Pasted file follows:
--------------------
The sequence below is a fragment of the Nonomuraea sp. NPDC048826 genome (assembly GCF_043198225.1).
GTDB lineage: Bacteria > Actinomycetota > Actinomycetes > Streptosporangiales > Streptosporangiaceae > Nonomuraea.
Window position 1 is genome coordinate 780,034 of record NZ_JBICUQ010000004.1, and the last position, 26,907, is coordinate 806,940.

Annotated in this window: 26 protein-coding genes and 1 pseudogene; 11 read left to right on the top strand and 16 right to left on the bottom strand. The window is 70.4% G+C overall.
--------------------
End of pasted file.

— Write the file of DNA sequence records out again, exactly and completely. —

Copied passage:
The sequence below is a fragment of the Nonomuraea sp. NPDC048826 genome (assembly GCF_043198225.1).
GTDB lineage: Bacteria > Actinomycetota > Actinomycetes > Streptosporangiales > Streptosporangiaceae > Nonomuraea.
Window position 1 is genome coordinate 780,034 of record NZ_JBICUQ010000004.1, and the last position, 26,907, is coordinate 806,940.

Annotated in this window: 26 protein-coding genes and 1 pseudogene; 11 read left to right on the top strand and 16 right to left on the bottom strand. The window is 70.4% G+C overall.